• There is an exemption for the charging of a benefit in kind on employees who are provided with medical insurance. However, it should be noted that spouses and family members are not included in this exemption category and are therefore subject to benefit in kind charge.
  • It is common for employers to fail to charge a benefit in kind for meals supplied to employees, particularly in cases where the food is provided before being classed as waste and put in the refuse. If an employer chooses to provide leftover food to an employee, then a benefit in kind charge may be due. From a benefit in kind perspective the food is classed as an asset of the business and even if it is classed as waste by the company, it still has a value.
  • Benefits in kind for accommodation can be charged on an employee by virtue of their employment. The accommodation provided does not just have to be above the business premises or in accommodation owned by the business. An example of this is where the father of a restaurant owner provides free accommodation to the employees of his son’s restaurants in the block of flats he owns. The employee is being provided with a room and facilities based on the virtue of his employment with his son’s restaurant.
  • In cases where accommodation is provided, employers should ensure that any associated benefits are correctly declared. Consideration should be given to such things as rates, insurance, utilities, garden maintenance, repairs and the cost of a domestic or servant.
  • Benefit in kind forms are sometimes not submitted with the annual employers return form. From the 6 April 2010 a return may be considered as not being acceptable if the required T9 forms are not supplied with the annual employers return form. Penalties may also be charged and prosecution may be pursued until the return is submitted with all of the relevant forms, including forms T9.

Some employers confuse the payment of an allowance with a benefit in kind. All cash allowances and round sum payments should go through the payroll and should not be declared on a form T9. A list of some common allowances and payments are described below:

Common allowances and payments 

  • clothes allowance
  • entertaining allowance
  • fuel allowance
  • lodging allowance
  • meals allowance
  • round sum subsistence payments
  • standby payments
  • tool money
  • travel allowance

Employers should be aware of the distinction in the benefit in kind treatment of fuel. The Table below explains the correct treatment for both company and private vehicles:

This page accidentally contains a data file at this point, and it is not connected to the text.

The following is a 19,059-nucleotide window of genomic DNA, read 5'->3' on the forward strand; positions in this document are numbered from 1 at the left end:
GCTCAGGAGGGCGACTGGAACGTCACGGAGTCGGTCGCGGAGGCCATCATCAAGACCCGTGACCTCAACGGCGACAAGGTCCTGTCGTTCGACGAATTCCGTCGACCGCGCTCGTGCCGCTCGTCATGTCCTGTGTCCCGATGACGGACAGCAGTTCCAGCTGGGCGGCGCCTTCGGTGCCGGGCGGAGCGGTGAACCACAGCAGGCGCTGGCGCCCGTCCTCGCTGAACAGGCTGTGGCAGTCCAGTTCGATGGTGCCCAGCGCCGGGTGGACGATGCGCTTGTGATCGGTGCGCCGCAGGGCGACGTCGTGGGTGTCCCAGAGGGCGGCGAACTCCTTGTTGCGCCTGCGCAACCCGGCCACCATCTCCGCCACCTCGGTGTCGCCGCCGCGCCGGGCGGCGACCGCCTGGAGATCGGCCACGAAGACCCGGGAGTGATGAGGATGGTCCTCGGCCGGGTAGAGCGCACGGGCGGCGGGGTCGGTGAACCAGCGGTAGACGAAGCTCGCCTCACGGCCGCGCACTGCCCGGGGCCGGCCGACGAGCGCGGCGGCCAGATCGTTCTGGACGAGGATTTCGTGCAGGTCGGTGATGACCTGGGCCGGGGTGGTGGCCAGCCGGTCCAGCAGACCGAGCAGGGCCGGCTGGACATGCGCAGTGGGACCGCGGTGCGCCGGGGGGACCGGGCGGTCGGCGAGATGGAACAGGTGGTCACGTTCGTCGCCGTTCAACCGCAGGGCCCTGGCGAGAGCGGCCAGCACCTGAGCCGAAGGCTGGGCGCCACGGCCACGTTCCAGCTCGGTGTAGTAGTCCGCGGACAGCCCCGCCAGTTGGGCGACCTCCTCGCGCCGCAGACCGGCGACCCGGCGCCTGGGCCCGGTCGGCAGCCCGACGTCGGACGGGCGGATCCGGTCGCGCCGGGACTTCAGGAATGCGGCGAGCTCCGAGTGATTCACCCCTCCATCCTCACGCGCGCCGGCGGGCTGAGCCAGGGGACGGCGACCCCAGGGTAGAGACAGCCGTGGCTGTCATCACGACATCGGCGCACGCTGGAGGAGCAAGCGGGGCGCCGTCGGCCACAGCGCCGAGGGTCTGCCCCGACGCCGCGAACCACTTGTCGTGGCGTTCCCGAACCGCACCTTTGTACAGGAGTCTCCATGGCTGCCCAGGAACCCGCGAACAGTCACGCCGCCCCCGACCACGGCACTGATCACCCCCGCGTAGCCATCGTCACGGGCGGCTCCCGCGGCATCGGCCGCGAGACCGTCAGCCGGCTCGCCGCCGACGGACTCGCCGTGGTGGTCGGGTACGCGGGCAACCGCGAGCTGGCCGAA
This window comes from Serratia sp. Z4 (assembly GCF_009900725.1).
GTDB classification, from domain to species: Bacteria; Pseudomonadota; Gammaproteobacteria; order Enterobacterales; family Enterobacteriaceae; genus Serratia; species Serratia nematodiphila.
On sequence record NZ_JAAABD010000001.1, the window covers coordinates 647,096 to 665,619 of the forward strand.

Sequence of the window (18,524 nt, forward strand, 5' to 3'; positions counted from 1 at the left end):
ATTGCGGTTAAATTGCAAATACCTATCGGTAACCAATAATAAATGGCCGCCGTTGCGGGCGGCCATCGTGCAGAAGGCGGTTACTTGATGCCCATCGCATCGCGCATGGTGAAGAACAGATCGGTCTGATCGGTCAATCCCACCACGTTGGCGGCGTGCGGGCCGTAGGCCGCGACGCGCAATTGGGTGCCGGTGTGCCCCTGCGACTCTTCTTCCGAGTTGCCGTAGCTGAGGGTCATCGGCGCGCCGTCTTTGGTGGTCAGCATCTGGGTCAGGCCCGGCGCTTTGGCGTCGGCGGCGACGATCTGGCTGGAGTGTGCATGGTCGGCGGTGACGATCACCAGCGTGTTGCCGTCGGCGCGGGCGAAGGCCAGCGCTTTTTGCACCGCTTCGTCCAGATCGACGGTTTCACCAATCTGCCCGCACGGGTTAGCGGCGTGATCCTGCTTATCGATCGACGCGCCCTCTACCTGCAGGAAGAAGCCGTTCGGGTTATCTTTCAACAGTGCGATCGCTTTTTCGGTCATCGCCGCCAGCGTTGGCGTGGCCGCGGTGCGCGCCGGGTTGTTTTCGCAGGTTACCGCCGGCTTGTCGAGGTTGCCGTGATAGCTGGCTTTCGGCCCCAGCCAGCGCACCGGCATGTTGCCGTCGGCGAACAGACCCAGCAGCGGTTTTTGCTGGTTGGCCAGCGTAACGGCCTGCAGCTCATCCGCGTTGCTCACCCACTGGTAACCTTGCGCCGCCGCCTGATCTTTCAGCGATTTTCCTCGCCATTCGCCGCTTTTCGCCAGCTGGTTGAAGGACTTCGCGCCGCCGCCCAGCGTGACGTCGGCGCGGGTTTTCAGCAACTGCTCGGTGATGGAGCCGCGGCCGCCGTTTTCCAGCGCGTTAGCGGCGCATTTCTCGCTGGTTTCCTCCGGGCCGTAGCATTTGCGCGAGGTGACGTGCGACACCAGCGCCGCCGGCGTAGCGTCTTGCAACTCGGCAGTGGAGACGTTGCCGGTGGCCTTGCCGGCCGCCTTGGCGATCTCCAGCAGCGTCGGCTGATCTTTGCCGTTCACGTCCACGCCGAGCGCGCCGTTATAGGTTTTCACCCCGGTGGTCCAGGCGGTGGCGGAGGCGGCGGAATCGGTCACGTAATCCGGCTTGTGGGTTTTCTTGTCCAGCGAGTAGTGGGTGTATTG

Company car

Description Treatment
Company car and fuel card Apply fuel charge per table R22 (b)
Company car and fuel account Apply fuel charge per table R22 (b)
Company car and reimbursement for fuel Apply fuel charge per table R22 (b)
Company car where fuel is provided to employee, but some of fuel expense is repaid to employer Unless employee can provide evidence that all private fuel has been repaid in full, apply fuel charge per table R22 (b)
Company car where fuel is provided to employee but all fuel expenses are repaid to employer If all fuel is repaid or if the employee can show that all private fuel has been repaid to company then no fuel charge should apply.
Company car and fuel allowance Fuel allowances paid to employees should go through payroll and be subject to tax and national insurance

Privately owned cars

Description Treatment
Pence per mile reimbursement for business mileage As long as rates repaid are within those approved by the Isle of Man Government, the employee can be reimbursed directly for business mileage for their employer
Pence per mile reimbursement for business mileage using unapproved rates above those approved by Isle of Man Government Reimbursements should be repaid through the payroll and subject to tax and national insurance
Fuel Card or Fuel Account The employee should keep a record of both private and business miles during an appropriate tax year. The employer should complete a form T9 to indicate the total fuel provided to the employee and include details of the total mileage undertaken by the employee, plus the respective breakdown of the private and business miles within this figure. The Income Tax office will then calculate the private proportion of the fuel provided and charge it to tax accordingly. If the employee fails to keep a full record of private and business mileage during the tax year, then the office will look to charge the full amount of the fuel provided
Fuel allowance Fuel allowances paid to employee’s should go through payroll and be subject to tax and national insurance
Cash towards fuel Cash paid to an employee in respect of fuel should be included in the employee’s salary and subject to tax and national insurance